Apple has posted a document on its website titled Answers to your Final Cut Pro X Questions. The FAQ aims to address the ongoing controversy surrounding Apple’s release of the re-architected video editing software. The document addresses common questions about importing old projects, multicam editing support, and other features -- and not every answer will satisfy disgruntled pro editors.
On the question of whether FCPX will ever gain the ability to import files from Final Cut Pro 7, Apple is blunt: “[T]here is no way to ‘translate’ or bring in old projects without changing or losing data.” The company says that FCP7 will continue to work under Mac OS X Lion, and that you can import your old FCP7 media files into FCPX. Regardless, Apple’s declaration that FCPX will never import FCP7 projects is sure to meet with surprise and disappointment for longtime Final Cut users. It's a curious thing to say too, as Apple has told Digital Arts that they wouldn't be surprised if a company such as Automatic Duck created such a conversion tool.
Apple confirms that multicam editing—”an important and popular feature”—is coming to FCPX, stating that “we will provide great multicam support in the next major release.” Regarding XML editing, the company says, “we expect to add the functionality to Final Cut Pro X,” and that Apple “will release a set of APIs in the next few weeks so that third-party developers can access the next-generation XML in Final Cut Pro X.” Apple provides no timeline for the next major release of FCPX, however, nor does it say definitively whether XML exporting would make that release specifically.
The document also addresses the question of whether it’s possible to import video into FCPX as you could in FCP7. “Yes,” Apple writes. “Final Cut Pro X allows you to import video from a wide range of devices, including many AVCHD-based cameras and DSLR cameras.” The company provides what it says is a growing list of compatible cameras.
Some camera manufacturers will need to update their import plug-ins to work with the new 64-bit architecture of Final Cut Pro, and we are working with them to provide these updates as quickly as possible. Until then, you can use your camera manufacturer’s import software to convert video for Final Cut Pro X. For example, Sony offers an XDCAM Transfer application that allows you to convert XDCAM video without transcoding so it can be imported into Final Cut Pro X. You can find more information here: http://support.apple.com/kb/HT4724. If you are working with RED cameras, you can use the free RED software REDCINE-X, designed to transcode RED RAW video to ProRes for use in Final Cut Pro X: https://www.red.com/support/all/downloads.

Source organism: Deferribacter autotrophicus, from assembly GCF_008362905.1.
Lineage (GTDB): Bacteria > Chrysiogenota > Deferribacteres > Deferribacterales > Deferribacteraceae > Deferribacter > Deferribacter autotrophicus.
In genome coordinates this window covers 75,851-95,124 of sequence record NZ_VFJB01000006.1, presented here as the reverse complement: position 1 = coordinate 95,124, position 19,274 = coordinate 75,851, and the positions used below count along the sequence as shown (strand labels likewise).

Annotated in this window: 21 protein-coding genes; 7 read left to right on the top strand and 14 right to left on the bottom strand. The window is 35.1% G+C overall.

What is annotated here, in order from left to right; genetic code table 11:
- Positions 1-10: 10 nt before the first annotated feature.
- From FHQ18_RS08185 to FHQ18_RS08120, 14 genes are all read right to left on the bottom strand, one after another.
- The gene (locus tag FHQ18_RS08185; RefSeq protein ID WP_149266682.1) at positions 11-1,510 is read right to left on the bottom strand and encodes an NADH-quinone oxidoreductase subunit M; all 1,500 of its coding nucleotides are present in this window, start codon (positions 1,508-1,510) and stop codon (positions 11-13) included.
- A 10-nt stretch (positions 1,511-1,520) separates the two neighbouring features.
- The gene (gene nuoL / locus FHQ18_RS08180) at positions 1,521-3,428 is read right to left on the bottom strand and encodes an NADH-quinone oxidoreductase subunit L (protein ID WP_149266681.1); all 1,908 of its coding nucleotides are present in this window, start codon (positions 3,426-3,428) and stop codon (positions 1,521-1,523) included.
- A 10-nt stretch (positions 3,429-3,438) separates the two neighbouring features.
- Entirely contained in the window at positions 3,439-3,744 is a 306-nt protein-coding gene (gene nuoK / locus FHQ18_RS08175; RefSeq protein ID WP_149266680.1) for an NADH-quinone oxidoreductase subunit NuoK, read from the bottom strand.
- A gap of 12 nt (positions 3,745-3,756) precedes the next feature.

Later in the document, Apple acknowledges that tape-based workflow editing in FCPX is “limited,” stating that the software “is designed modern file-based workflows and does not include all the tape capture and output features that were built into Final Cut Pro 7.”
Apple also provides answers to questions on whether FCPX supports external monitors. The company says “yes,” because “you can place a single window—such as the Viewer or the Event Browser—on the second monitor.” Apple also says that it’s “been working with third-party developers in our beta program to create” to add external video monitoring, and points to AJA’s newly-posted beta drivers for its Kona card.
The document repeats a few answers to editing questions that Apple already provided elsewhere: You can use Duplicate Project (with or without duplicating your media) to save different versions of your project; you can customize keyboard shortcuts (to revert to FCP7’s commands, for example) in Final Cut Pro -> Commands -> Customize; and third-party plug-ins require updating for 64-bit compatibility before they’ll work with FCPX.
The document also explains how to specify scratch disk locations, how to share projects with other editors, how to store media in locations other than your system drive, and how to hide Events.
Apple says that -- once those aforementioned XML APIs are available, “third-party developers will be able to create tools to support OMF, AAF, EDL, and other exchange formats.” The FAQ points to Automatic Duck Pro Export, which Apple says already allows you to export OMF and AAF. Apple says that tool will let you export your project to sound editing software like Pro Tools. Regarding assigning audio tracks for export, Apple says that “an update this summer will allow you to use metadata tags to categorize your audio clips by type and export them directly from Final Cut Pro X.” Whether that “summer” release is the next major version of FCPX with multicam support, and whether it will include the promised XML export functionality, is unclear. And on the topic of customizing your export settings, Apple recommends the $50 Compressor 4 software, though the company notes that “[t]he most popular export options and formats” are built into FCPX directly.
Finally, Apple says that volume licensing will be available “soon” for quantities of 20 or more; Apple states that it will provide redemption codes to use in the Mac App Store for that purpose.
The letter notably makes no reference to rumors that Apple’s been offering refunds to dissatisfied FCPX purchasers. While the company’s honesty in the document is most certainly welcome, some of the answers seem unlikely to appease those editors unhappy with aspects of FCPX. Specifically, the permanent lack of support for importing FCP7 projects, coupled with the unclear timelines for when missing features some pros deem necessary will finally be released, will likely do little to unruffle feathers.